Nor can Washington feel comfortable about shifting attitudes in South Korea. The generation grateful for American aid in the Korean War is passing from the scene; younger people, who will make up an increasing share of the electorate, think more of U.S. support for various military regimes and the indignities (and tragedies) of a foreign military presence.
Moreover, Seoul’s increasing assertiveness in developing its own policy towards the North is likely to increase. President-elect Roh is obviously committed to engagement, but even opposition candidate Lee Hoi-chang, though more conservative, would likely have stressed engagement with Pyongyang had he won.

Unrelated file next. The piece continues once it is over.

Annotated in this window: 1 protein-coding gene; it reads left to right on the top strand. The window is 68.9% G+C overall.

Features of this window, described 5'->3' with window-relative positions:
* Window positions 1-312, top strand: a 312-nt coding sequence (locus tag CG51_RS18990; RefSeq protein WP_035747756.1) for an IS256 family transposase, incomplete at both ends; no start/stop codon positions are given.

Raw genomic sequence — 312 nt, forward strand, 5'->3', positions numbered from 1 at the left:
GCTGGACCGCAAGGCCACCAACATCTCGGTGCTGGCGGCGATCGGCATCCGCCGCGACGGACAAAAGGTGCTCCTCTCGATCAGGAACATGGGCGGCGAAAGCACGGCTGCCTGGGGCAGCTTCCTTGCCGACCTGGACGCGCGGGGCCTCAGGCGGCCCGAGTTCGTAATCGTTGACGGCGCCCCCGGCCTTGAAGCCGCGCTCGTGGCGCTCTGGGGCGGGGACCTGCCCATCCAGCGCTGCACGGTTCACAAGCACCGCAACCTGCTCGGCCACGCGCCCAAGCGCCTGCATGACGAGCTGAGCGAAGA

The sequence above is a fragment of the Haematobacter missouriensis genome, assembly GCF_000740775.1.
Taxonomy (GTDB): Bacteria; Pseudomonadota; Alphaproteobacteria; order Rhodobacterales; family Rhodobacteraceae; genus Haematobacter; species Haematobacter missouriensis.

Alas, the best strategy for handling the DPRK is not obvious, but it is not surprising that policymakers in Seoul, within easy reach of North Korean artillery and Scud missiles, have a different perspective than those in Washington. And given the stakes, South Korea (along with China, Japan, and Russia) are likely to insist that they not only be consulted, but also be involved in shaping policy.
Although the most-momentous issue involving the Korean peninsula today is Pyongyang’s continuing pursuit of nuclear weapons, America’s military tripwire also requires attention. Halting the North’s program is an important goal, but is not advanced by America’s existing troop presence.
Absent a U.S. plan to invade the North — something that seems unlikely even in the Bush administration — the U.S. forces perform no useful role. To the contrary, they are nuclear hostages if the North marries an effective atomic bomb to a means of delivery, which it may have already done. Nowhere else on earth would so many Americans be at such risk.